First off is scorpions. We now live in the desert and those little devils are around.
Last spring two dared to creep along the wall, near the ceiling. Capt. Mark stood on a stepladder and dispatched them. He’s still fearsome with a shoe, even in his incapacitated state. He found one on his shirt last week while quietly reading, flicked it off, and stomped it without losing his place.
Me? I would have hopped up and down, screaming, “Get it! Get it!” while it skittered into a dark place.
Our doctor assured us the Las Vegas scorpions are not lethal, but it will still hurt like a bitch if they bite you. “What do I do?” I asked. “Take two aspirin. Nothing else you can do.”
My second candidate is a guy I thought I saw perched arrogantly on the bowsprit of our boat while in the Cumberland River.
“No. It can’t be a spider. It’s too big.”
I did not see it later, but after we tied up in a marina, I saw long heavy strands of web from bow to the cabin top. I tugged on those thick suckers, afraid of what might pop up. But no, the strands continued to appear, but I never saw what made them. Thank God.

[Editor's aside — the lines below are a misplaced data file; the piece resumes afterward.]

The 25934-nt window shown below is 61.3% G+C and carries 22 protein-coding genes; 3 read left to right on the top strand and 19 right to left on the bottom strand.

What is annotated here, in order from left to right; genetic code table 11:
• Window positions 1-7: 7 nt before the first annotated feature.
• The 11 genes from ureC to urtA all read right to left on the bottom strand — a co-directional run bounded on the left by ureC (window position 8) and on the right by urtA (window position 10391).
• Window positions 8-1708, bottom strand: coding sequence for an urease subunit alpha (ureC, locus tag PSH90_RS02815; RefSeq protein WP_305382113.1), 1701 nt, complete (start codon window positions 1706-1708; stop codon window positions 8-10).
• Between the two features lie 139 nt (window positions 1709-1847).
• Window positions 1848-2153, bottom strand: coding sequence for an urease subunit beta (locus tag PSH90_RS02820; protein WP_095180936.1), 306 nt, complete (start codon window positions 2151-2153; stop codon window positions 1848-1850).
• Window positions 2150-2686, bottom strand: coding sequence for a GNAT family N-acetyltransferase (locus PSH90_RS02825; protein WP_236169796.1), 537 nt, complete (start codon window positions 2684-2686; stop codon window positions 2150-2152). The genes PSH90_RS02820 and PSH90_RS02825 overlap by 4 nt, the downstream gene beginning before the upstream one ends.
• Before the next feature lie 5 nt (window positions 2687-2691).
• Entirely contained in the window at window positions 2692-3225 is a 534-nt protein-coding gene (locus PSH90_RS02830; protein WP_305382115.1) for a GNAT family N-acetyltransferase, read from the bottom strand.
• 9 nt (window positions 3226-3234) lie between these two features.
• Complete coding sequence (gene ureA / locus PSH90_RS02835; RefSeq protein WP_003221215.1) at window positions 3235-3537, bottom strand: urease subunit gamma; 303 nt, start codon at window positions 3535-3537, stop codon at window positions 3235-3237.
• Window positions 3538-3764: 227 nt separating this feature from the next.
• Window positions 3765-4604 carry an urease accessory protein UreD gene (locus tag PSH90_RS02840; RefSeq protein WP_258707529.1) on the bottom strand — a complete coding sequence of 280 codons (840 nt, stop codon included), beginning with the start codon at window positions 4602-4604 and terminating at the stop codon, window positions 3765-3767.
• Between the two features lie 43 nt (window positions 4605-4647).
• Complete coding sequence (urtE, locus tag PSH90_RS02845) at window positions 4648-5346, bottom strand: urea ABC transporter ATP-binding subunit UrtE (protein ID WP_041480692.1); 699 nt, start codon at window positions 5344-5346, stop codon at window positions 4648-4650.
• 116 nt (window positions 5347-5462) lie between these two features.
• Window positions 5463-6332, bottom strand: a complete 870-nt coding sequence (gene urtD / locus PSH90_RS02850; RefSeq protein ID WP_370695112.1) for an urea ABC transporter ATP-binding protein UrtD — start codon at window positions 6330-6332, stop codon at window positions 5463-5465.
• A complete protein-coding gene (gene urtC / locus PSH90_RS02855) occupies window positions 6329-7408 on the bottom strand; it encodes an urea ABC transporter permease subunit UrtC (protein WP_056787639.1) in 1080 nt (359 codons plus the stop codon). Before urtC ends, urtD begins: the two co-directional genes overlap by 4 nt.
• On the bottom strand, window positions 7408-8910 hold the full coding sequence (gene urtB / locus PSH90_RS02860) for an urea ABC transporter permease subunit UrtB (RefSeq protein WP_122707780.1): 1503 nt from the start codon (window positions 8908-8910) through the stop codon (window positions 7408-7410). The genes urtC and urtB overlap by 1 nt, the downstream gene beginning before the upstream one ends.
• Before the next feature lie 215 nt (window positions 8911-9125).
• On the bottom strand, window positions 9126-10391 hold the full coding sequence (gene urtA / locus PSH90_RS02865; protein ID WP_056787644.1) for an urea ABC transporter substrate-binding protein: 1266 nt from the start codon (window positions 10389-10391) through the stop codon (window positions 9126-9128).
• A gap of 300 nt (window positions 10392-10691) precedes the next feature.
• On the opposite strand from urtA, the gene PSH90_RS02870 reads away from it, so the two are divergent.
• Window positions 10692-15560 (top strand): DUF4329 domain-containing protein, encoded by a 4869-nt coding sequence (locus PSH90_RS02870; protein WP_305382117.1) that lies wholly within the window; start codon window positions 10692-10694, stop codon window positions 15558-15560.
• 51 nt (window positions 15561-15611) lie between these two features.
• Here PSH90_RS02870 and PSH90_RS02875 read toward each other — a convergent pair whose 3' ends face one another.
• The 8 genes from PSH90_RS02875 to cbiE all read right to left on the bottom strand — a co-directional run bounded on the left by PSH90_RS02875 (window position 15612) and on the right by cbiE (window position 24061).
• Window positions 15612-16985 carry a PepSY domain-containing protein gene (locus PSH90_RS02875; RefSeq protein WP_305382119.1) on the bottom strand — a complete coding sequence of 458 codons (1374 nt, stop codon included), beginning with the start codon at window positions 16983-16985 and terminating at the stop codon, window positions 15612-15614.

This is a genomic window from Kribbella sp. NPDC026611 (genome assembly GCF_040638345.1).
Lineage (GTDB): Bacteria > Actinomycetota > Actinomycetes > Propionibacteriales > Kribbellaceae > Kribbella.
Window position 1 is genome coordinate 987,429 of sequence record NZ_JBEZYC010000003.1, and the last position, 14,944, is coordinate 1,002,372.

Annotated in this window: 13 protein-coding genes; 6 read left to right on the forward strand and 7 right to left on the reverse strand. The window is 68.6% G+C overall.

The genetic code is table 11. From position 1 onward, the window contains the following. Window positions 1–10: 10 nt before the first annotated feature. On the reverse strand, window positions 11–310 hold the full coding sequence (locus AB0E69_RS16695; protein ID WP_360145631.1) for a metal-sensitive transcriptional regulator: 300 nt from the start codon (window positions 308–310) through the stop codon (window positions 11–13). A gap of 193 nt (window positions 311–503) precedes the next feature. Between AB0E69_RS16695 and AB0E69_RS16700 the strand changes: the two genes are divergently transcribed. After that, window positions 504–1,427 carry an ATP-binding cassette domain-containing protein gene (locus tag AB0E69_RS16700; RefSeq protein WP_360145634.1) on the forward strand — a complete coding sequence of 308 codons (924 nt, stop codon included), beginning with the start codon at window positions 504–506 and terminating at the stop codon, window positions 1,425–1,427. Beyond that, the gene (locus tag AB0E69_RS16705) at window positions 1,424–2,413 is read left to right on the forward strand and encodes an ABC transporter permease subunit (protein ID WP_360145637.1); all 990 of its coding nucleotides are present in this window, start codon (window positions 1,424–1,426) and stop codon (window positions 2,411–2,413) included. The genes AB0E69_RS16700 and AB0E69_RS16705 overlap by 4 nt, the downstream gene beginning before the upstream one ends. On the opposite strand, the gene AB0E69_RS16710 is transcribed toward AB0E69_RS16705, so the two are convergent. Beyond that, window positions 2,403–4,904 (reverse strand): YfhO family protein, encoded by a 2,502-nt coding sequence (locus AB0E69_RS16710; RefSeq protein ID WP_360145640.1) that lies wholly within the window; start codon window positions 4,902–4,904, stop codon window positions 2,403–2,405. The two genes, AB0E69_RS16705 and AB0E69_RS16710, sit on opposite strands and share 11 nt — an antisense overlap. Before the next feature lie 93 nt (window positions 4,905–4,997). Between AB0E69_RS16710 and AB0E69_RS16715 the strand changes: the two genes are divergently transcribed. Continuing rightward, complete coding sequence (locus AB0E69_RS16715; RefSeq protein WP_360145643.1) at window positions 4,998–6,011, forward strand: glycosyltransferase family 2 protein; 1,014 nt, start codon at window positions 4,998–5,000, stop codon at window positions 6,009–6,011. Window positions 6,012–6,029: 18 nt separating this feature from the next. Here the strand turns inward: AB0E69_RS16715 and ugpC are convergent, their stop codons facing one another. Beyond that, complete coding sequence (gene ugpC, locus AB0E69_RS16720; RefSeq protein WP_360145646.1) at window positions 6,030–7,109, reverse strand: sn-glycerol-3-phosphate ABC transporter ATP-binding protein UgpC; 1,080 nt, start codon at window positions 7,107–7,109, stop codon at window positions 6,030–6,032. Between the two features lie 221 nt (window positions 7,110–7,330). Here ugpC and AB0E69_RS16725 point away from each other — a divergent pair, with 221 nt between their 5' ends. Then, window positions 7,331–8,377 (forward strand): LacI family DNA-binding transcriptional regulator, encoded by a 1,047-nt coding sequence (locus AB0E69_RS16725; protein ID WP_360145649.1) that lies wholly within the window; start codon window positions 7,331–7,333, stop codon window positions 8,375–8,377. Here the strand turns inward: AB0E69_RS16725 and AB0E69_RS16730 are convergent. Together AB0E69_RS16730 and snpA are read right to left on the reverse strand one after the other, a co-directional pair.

They disappeared after a few days.
Then there was that enormous bug on the floor at the entrance to a Super Target in Trussville, Alabama. Visiting relatives, I had gone to the store to pick up something and there it was, a Palmetto Bug (nice name for giant flying cockroach) in all its glory. Like everyone else, I carefully walked around it, wondering if I should point it out to someone.
How could all those people walking in not see it?
When I left, it was gone. No spots on the floor. I assume it reached its destination in one piece. Hopefully, it wasn’t the grocery department.
The Southeast seems to have more than its share of critters. I’ve blogged before about no-see-ums, those pesky gnat-sized flying vampires who know how to spoil a nice glass of wine at sunset. Outside, I sip wine and they sip blood—mine.
Now for my favorite. I once lived in San Juan Capistrano, California, in a new hillside development. Once a year tarantulas would parade down the street. I’d lock up the house, frantically call my neighbor’s teen-age son, and he’d come over, catch them, and wrap them in newspaper. He stored them in his mother’s freezer in the garage. She she told me once she had to be careful which package was pulled out for dinner. She never chose one that moved.